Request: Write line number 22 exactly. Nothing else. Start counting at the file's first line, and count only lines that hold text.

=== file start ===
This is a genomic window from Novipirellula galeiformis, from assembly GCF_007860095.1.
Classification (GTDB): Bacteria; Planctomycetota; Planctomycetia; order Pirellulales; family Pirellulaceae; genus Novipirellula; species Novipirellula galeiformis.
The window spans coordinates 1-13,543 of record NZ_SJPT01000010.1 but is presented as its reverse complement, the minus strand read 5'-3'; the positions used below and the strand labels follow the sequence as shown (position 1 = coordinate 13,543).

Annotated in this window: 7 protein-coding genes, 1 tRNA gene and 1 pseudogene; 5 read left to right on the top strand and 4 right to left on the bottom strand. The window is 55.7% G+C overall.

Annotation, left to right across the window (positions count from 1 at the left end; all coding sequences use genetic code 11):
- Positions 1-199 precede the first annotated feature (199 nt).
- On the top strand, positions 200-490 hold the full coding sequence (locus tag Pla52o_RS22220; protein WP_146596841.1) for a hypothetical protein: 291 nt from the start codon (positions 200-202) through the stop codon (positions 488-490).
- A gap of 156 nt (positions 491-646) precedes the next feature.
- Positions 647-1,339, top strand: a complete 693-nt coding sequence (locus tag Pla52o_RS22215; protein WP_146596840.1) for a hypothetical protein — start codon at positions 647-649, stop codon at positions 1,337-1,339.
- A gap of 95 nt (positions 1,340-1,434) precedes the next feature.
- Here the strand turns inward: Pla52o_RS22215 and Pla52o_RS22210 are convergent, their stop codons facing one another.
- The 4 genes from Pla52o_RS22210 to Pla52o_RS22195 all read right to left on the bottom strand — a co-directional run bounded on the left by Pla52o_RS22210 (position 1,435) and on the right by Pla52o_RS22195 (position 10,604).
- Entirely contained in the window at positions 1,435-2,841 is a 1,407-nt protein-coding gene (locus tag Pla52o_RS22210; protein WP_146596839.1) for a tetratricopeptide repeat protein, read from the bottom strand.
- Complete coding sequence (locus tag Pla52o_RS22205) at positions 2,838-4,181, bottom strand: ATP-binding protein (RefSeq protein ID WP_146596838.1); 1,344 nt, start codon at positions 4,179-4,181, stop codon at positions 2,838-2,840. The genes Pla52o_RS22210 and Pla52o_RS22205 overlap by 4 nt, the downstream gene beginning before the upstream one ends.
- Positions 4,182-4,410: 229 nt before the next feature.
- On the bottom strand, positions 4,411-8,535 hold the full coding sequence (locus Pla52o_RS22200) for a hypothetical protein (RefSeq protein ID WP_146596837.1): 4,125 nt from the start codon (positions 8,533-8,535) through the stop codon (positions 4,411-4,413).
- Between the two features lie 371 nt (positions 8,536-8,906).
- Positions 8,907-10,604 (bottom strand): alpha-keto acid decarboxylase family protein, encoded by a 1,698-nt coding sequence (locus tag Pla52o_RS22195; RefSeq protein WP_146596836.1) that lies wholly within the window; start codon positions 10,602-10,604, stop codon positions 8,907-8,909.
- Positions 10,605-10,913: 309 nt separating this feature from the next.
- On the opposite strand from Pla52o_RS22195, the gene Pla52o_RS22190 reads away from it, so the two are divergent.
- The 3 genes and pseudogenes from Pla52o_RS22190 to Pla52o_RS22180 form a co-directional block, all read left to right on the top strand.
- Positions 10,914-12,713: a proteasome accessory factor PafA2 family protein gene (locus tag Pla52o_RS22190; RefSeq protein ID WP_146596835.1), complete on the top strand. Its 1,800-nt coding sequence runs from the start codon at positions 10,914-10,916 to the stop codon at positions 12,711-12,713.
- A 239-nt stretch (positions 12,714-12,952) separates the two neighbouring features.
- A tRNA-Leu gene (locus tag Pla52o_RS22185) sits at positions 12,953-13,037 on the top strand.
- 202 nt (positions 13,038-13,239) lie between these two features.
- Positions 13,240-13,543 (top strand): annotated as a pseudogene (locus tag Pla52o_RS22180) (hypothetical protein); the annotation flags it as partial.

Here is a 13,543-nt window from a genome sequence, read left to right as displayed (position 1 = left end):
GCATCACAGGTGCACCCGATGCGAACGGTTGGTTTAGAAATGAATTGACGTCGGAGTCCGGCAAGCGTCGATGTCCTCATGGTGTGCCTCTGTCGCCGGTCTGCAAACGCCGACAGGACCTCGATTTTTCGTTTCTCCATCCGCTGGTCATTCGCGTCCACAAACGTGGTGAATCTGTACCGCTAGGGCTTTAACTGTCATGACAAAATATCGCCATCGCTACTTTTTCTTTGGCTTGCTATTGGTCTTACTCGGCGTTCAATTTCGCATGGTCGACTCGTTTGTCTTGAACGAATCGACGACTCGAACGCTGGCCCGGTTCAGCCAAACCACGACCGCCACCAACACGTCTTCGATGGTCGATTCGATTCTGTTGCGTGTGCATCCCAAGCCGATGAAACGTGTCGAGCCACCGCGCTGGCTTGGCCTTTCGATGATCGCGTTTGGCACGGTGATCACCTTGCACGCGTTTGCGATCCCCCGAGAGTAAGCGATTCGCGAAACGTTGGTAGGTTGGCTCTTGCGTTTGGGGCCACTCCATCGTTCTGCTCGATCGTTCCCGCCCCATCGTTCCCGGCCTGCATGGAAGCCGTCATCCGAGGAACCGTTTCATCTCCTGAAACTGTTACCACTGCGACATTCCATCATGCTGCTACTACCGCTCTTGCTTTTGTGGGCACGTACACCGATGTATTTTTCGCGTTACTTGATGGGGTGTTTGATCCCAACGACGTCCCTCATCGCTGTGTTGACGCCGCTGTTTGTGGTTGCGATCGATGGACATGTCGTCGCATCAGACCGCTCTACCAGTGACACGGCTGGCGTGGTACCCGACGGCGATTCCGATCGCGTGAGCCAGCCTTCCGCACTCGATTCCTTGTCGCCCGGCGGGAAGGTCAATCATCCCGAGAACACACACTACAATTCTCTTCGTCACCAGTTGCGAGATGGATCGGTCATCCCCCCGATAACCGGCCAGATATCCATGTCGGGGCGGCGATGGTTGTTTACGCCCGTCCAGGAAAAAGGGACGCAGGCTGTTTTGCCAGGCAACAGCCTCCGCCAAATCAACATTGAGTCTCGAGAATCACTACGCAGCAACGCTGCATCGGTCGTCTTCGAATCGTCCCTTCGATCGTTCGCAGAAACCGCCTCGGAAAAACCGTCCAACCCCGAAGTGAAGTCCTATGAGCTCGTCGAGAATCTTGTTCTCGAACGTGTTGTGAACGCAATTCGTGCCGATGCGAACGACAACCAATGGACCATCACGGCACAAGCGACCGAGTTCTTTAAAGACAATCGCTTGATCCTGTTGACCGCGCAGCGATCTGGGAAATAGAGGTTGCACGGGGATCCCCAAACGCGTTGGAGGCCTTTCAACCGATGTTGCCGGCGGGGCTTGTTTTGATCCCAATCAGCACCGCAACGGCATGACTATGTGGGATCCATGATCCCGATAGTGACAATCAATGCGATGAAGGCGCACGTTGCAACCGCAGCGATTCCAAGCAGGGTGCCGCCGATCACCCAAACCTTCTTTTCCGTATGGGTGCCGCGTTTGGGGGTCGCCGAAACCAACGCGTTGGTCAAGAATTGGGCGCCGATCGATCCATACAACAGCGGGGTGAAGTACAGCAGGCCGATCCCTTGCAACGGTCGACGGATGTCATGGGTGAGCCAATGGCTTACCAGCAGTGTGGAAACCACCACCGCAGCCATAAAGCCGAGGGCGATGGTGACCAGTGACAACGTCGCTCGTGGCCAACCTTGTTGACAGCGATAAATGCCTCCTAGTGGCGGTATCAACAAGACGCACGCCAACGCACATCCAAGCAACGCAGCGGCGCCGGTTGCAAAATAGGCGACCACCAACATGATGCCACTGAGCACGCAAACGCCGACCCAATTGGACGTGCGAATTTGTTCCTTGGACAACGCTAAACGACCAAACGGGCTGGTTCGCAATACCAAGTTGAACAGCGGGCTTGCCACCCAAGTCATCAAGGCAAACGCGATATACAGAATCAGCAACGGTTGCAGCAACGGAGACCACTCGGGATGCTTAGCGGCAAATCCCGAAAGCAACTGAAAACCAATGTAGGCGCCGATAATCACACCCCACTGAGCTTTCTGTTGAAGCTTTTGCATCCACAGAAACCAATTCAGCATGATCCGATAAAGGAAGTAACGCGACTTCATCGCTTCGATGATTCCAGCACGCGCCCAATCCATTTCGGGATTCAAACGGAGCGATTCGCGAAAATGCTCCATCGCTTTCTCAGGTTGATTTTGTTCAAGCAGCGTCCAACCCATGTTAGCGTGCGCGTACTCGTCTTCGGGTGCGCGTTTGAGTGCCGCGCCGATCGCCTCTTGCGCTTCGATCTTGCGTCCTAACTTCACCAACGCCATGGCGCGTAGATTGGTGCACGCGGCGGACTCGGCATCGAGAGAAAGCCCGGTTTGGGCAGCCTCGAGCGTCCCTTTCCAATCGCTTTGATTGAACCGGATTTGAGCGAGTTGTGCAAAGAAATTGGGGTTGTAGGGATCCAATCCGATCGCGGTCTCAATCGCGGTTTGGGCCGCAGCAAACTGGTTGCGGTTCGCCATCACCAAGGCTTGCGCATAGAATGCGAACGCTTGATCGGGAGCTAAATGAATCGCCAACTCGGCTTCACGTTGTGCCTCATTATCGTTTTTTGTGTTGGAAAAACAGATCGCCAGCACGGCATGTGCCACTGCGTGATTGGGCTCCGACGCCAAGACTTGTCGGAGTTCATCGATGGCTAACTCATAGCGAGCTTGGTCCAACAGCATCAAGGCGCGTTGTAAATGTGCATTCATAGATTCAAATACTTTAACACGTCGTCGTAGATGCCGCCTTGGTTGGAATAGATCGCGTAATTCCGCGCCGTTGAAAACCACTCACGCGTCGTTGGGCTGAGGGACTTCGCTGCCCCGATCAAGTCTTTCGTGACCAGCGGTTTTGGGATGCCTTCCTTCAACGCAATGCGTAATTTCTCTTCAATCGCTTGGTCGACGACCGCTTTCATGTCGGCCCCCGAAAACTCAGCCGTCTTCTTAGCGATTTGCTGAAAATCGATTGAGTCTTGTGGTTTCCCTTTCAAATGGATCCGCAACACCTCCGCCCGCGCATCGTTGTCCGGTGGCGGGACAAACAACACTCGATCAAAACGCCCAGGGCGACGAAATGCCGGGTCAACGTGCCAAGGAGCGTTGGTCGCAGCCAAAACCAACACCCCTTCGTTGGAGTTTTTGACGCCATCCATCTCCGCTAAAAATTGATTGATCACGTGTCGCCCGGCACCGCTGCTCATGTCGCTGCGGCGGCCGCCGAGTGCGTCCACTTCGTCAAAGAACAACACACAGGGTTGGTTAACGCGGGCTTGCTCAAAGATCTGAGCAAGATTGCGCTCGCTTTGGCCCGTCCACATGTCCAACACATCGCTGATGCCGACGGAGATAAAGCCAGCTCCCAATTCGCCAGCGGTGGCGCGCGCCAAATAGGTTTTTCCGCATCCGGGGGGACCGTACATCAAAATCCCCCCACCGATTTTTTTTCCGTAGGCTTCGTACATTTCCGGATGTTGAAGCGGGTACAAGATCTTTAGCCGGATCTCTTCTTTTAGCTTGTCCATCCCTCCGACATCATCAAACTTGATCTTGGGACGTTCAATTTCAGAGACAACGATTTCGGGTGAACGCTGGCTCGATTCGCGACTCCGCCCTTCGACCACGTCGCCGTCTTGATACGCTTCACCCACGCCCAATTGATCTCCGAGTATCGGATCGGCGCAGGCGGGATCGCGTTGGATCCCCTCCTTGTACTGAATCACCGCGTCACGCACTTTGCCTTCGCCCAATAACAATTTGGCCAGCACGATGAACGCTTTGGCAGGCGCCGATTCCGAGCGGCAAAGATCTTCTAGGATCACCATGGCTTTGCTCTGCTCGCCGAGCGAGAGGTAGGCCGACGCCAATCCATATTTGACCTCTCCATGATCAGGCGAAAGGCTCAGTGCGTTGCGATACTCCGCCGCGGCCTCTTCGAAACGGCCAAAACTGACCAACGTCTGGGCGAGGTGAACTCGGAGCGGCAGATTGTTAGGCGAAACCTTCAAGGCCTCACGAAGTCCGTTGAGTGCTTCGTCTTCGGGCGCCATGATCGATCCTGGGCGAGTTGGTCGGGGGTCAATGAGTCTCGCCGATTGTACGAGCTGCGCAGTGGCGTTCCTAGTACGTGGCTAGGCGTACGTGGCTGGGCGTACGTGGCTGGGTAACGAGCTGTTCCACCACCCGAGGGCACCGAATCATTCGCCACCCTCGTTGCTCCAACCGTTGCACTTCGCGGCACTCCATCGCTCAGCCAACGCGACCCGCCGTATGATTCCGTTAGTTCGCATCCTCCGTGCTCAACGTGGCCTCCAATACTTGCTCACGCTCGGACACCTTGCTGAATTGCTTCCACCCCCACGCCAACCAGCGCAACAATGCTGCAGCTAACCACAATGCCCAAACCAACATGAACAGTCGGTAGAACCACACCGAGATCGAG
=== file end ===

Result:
- Positions 10,914-12,713: a proteasome accessory factor PafA2 family protein gene (locus tag Pla52o_RS22190; RefSeq protein ID WP_146596835.1), complete on the top strand. Its 1,800-nt coding sequence runs from the start codon at positions 10,914-10,916 to the stop codon at positions 12,711-12,713.